Download this table Table 1: UK Statistics Authority quality assurance of administrative data (QAAD) risk and profile matrix.xls .csv
The toolkit outlines four specific areas for assurance and the rest of this report will focus on these areas in turn. These are:
operational context and administrative data collection
communication with data supply partners
quality assurance principles, standards and checks applied by data suppliers
producer’s quality assurance investigations and documentation
In the assurance of our data source, there is a separate risk and profile matrix score for each of the four areas of assurance. This will allow us to focus our investigatory efforts on areas of particular risk or interest to our users.
2.2 Assessment and justification against the QAAD risk and profile matrix
|Operational context and |
administrative data collection
|Communication with data|
|Quality assurance principles, standards|
and checks by data supplier
|Producers quality assurance investigations|
Download this table Table 2: QAAD risk and profile matrix assessment of administrative data used to measure forestry activities.xls .csv
The risk of quality concern and public interest profile have both been set as “low” because the contribution of forestry to gross domestic product (GDP) is less than 0.2%. As such, a score of A1 is deemed appropriate for these data sources.
All scoring was carried out by the National Accounts and Economic Statistics (NAES) Group based on the level of risk of the data and interest of our users. Results for each area of assurance are shown in Table 2. If you feel that this report does not adequately provide this level of assurance or you have any other feedback, please contact firstname.lastname@example.org with your concerns.Back to table of contents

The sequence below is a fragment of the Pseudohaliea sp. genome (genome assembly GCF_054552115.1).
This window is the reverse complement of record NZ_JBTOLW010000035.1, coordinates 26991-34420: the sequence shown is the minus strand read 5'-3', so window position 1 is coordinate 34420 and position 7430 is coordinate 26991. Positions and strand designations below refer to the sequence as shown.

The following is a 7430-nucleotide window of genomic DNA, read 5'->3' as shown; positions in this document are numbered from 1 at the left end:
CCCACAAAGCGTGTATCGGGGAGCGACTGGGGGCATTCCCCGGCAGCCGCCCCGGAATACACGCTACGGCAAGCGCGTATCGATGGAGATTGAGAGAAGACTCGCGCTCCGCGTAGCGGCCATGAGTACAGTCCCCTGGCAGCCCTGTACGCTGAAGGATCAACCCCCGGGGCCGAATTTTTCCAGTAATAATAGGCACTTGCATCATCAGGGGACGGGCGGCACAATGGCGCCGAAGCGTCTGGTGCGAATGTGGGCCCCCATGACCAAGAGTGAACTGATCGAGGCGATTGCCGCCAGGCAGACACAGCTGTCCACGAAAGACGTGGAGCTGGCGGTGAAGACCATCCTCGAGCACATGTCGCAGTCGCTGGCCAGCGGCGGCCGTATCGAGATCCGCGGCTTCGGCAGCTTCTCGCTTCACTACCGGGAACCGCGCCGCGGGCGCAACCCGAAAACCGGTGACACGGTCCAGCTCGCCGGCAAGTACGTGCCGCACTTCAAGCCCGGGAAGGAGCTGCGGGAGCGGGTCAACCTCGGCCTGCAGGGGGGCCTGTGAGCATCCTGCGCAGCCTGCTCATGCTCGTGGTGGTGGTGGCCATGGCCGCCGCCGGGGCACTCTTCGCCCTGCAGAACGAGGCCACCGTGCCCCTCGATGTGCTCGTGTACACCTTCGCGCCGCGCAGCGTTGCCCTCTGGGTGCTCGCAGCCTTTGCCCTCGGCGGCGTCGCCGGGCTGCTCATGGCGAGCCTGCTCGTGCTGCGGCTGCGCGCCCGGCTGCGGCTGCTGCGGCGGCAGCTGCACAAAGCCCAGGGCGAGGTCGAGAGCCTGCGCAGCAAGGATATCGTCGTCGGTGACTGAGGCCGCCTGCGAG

This relates to the need for statistical producers to gain an understanding of the environment and processes in which the administrative data are being compiled and the factors that might increase the risks to the quality of the administrative data.
National Accounts and Economic Statistics (NAES) use data published by the Forestry Commission. This is a non-ministerial government department responsible for protecting and expanding Britain's woods and forests. They are also managing forestry land owned by the government and regulate the UK's privately owned forests and woodlands. They are supported by Forest enterprise (England) and Forest Research.
NAES uses figures published in National Statistics on Woodland Area, Planting and Publicly Funded Restocking produced by the Forestry Commission, which contains information on:
UK woodland area
certified woodland area
areas of new planting
publicly funded restocking
That information is compiled by the Forestry Commission from several sources, including:
estimates of Great Britain woodland area from national forest inventories
Forest Service (FS) administrative records of FS woodland areas
Forest Service estimates of non-FS woodland area in Northern Ireland
Forestry Commission (FC), Natural Resources Wales (NRW) and Forest Service administrative records of new planting and restocking – FC, NRW and FS woodlands and grant schemes
Forest Stewardship Council and follow-up enquiries with certificate holders for data on certified woodland areas1
More information about the data sources that Forestry Commission uses to compile their statistics is available. Accuracy information on the data used by NAES are described in the Statement of Administrative Sources2 with more information available on the National Forest Inventory page.
Statistics on woodland area are not only used by NAES but are also used to provide context to UK forestry and land management issues. They are also used in several statistical publications produced by international reporting for the Food and Agriculture Organisation (FAO) of the United Nations on Global Forest Resources Assessment; Forestry Commissions publications are also used to compile the UK’s Greenhouse Gas Inventory for the Land Use.
For transparency, the Forestry Commission provides further information on the production of their statistics and the relationship with data suppliers.